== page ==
One time, when we lived down at the Hunter House, it came a snow, bigger than youíd ever seen. Papa was at work trying to make us a living. The sun was setting, it was cloudy, and had been snowing all day. Mama went to milk the cow, and we would have to dig steps with a shovel down to the ground all the way to the barn. Well, Mama started back to the house and had a big bucket of milk. She got to the edge of the yard where there wouldnít any more steps, and she stepped up on the ice. Well, she spilt her bucket of milk and went sliding down the hill I guess a quarter of a mile on her back just a flying and me a dying laughing. Mama said old gal, Iíll get it back on you. I said no you wonít. It didnít hurt her bad; just skinned her elbows a little. She said come on Feneder, letís go find some pine knots. It will be cold in the morning and we will need a fire. She knowed where some pine was at, over on the other side of the house on an old road that was swagged out. We started across that, and I slipped and fell and down that old road and down the hill I went just like she did. She had the laugh back on me. We had a lot of fun back when we was kids. We could get something on Mama, and it did us good. She was a good sport though; she would always laugh about it.

One time when Mama was little, Grandpap (her daddy, Joe Gann) was, I believe on jury duty somewhere. It came a storm and blowed the trees down in the flat where she lived and blowed the top off the house and blew the barn away. Mama said she was just 15 years old. The next morning she said that when it come daylight, the trees were just laying down across the road. Grandpap could only come so far before he hitched his horse and started coming across the trees hollering every breath, "are you alright?" "are you alright?" He could see that the top of the house was gone. Grandma took them all in the kitchen, rolled them up in a feather bed, and put them under the table when she seen the storm coming. No one was hurt though.

Mama said that the day her Mama took sick and died, Virgil and Grandpap said they were at the spring and had a new ground cleared and Virgil was working the horse to plow. Grandma had made Mama a blouse and Virgil and Luther a shirt apiece that morning. She said Virgil, Iím going back down there with you to see how you are breaking the ground. He let her plow with his horse, she made two or three rounds, and she said Iím turning blindÖI have to go down to Tobyís spring to get some water. When she stooped over to get some water, she fell on her face in the water. Grandpap picked her up and carried her on the horse to the house. She said everything that she seen was green. The whole world looked like it was green. She was dead by the time he got back with the doctor. She had wanted to go out and see her pretty garden and flowers. She got too hot and drank cold water. She told Mama, Marthy, you better stay at the house and work button holes in their shirts and put buttons on them and your blouse too; you may need them. Sure enough they did. They wore them to her funeral.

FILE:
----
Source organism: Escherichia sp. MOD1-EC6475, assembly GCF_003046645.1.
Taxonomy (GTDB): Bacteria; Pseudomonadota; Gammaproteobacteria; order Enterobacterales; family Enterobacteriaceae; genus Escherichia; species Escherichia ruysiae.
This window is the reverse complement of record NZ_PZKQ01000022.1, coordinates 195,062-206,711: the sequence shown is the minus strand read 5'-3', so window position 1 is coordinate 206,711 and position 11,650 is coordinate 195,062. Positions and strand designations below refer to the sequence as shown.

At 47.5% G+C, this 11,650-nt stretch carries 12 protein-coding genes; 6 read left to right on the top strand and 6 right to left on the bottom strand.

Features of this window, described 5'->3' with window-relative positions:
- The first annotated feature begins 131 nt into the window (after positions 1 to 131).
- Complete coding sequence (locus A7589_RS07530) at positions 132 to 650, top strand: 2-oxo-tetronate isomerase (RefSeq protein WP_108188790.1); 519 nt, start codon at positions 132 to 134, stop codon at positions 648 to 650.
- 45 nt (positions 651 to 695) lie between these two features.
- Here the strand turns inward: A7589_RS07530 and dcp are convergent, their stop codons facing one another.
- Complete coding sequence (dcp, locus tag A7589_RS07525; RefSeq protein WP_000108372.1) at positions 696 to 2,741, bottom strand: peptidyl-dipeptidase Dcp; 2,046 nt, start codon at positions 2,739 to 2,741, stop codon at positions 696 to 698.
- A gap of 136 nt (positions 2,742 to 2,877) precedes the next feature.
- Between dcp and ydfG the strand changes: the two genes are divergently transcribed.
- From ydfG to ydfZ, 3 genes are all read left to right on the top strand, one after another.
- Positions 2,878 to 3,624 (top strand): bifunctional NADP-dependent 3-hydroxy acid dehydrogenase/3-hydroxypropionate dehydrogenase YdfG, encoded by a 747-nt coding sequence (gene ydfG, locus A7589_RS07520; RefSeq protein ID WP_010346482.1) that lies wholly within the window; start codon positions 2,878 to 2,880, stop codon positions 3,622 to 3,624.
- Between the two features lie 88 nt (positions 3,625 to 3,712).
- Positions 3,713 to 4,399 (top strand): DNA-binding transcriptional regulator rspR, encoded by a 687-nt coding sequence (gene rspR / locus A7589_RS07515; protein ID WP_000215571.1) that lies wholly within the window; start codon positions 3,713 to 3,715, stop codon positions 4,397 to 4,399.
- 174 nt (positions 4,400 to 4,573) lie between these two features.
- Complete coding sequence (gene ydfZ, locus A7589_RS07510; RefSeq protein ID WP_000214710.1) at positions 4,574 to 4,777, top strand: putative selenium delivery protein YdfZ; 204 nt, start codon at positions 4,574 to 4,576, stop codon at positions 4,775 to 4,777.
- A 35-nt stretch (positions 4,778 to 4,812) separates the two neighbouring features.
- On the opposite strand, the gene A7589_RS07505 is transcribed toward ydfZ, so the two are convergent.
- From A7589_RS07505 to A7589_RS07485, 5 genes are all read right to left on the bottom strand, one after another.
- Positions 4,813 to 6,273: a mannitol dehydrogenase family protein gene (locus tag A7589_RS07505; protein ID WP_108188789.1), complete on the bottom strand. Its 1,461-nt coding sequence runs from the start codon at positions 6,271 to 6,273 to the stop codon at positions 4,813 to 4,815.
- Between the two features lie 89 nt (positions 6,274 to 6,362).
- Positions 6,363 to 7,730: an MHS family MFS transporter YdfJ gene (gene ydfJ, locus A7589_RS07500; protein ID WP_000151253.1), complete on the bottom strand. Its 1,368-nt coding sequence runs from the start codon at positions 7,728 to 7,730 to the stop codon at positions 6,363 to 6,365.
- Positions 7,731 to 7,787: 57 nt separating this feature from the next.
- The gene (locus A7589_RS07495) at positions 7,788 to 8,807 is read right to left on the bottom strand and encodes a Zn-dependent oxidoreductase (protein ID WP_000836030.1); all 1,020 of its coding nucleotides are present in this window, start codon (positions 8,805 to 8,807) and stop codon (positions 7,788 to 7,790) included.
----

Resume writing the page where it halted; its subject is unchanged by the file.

Grandma didnít believe in a woman getting up in church and opening her mouth. If a woman wanted to know something about the Bible, she would have to ask her husband and let him explain it to her. And that is what she believed. She lived a good Christian life, and Mama said she could sing, and that she went around singing all the time. Every Sunday she had a big old horse and a buggy ready to go.

Papa (Joe Martin) said he could barely remember his mother. He was crying after his daddy, and his mother laying in the house dying, and his daddy was going to the barn and Papa followed him saying he was sleepy wanting him to pick him up. Grandpap got a stick and almost beat him to death. The old woman who was taking care of Grandma went out there and picked him up and carried him back to the house. Papa told me many a times that he didnít even get to go to the funeral that he said he had such a high fever.

The old woman had just one finger and thumb on one hand and the others were cut off. They called her Peggy because of this. Papa said she was a good woman. His brothers put Papa up to throwing an old yellow cat into the fireplace. They would give him a nickel if he would do this and of course he did. It almost burned his poor old feet off. Peggy said I like the one who will tell me the truth about it, and I will give a quarter for the one who tells me. Papa spoke up and said that he did it; he wanted that money. Papa got the whooping for throwing the cat in there, but he got the quarter too.

It was World War I, Papa had passed, and was ready to go to war. He got ready one morning, had his suitcase packed, and was out to catch the train; all at once, the train that was supposed to pick him up, they had a load of soldiers on them that was coming home. Mama said everybody in Lynn was standing out looking and them boys, women, and men were all crying. They were all waving and proud to get home; the war was over, and Papa had his suitcase packed and ready to go, but he didnít have to go. I was 3 weeks old.